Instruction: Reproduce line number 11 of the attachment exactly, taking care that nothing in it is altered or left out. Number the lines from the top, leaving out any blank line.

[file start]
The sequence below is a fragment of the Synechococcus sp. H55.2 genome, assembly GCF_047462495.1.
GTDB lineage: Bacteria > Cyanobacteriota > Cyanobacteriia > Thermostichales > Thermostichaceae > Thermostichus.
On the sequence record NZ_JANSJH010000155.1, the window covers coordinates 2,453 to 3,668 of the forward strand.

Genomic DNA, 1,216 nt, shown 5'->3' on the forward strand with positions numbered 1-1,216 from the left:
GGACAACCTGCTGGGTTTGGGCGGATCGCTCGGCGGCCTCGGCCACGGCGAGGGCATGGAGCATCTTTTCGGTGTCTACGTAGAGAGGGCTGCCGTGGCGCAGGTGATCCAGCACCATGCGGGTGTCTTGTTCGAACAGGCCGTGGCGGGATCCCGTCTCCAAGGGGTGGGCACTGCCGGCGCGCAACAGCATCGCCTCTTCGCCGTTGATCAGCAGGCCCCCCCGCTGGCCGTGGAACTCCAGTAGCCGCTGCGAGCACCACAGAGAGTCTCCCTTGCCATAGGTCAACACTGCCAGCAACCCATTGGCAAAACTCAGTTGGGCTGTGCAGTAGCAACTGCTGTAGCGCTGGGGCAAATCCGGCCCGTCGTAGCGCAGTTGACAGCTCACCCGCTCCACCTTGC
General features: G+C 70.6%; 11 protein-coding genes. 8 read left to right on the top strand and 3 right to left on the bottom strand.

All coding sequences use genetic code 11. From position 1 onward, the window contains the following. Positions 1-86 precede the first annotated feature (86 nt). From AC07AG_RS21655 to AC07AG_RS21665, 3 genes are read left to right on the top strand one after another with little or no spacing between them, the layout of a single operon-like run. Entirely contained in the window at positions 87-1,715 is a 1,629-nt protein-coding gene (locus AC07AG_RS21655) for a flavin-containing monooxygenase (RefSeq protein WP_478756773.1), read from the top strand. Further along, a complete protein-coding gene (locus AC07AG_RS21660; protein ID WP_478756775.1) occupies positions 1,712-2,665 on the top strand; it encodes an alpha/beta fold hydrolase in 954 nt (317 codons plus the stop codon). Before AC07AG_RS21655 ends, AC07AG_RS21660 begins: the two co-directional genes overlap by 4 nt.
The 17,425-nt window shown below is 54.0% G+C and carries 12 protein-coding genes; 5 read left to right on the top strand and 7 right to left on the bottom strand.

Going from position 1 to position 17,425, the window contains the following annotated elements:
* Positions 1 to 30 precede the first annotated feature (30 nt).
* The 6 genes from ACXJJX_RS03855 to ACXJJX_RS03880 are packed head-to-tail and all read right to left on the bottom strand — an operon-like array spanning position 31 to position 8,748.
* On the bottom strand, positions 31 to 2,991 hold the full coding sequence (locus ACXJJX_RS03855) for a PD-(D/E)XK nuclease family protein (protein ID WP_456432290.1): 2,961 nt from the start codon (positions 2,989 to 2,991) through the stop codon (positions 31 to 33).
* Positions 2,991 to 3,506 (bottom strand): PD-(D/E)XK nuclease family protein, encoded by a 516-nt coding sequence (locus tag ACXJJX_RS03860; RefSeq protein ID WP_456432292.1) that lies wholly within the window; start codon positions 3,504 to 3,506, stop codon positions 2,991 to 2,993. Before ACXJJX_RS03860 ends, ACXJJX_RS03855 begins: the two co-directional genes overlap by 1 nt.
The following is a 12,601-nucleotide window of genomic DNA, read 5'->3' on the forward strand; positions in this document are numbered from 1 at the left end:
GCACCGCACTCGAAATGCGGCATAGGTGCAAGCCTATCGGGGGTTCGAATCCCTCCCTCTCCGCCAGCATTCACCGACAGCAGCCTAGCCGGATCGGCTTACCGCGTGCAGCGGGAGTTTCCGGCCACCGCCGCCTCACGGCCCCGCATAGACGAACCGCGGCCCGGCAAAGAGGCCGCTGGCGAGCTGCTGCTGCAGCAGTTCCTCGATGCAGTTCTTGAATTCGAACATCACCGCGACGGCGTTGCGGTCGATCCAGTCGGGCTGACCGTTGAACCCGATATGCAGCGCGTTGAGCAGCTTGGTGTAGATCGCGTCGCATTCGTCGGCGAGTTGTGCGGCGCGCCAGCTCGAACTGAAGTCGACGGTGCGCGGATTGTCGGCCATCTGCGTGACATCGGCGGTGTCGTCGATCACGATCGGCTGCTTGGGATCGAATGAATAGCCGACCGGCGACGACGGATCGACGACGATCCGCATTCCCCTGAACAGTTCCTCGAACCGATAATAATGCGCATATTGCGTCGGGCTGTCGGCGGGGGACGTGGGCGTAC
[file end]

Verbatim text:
* The 6 genes from ACXJJX_RS03855 to ACXJJX_RS03880 are packed head-to-tail and all read right to left on the bottom strand — an operon-like array spanning position 31 to position 8,748.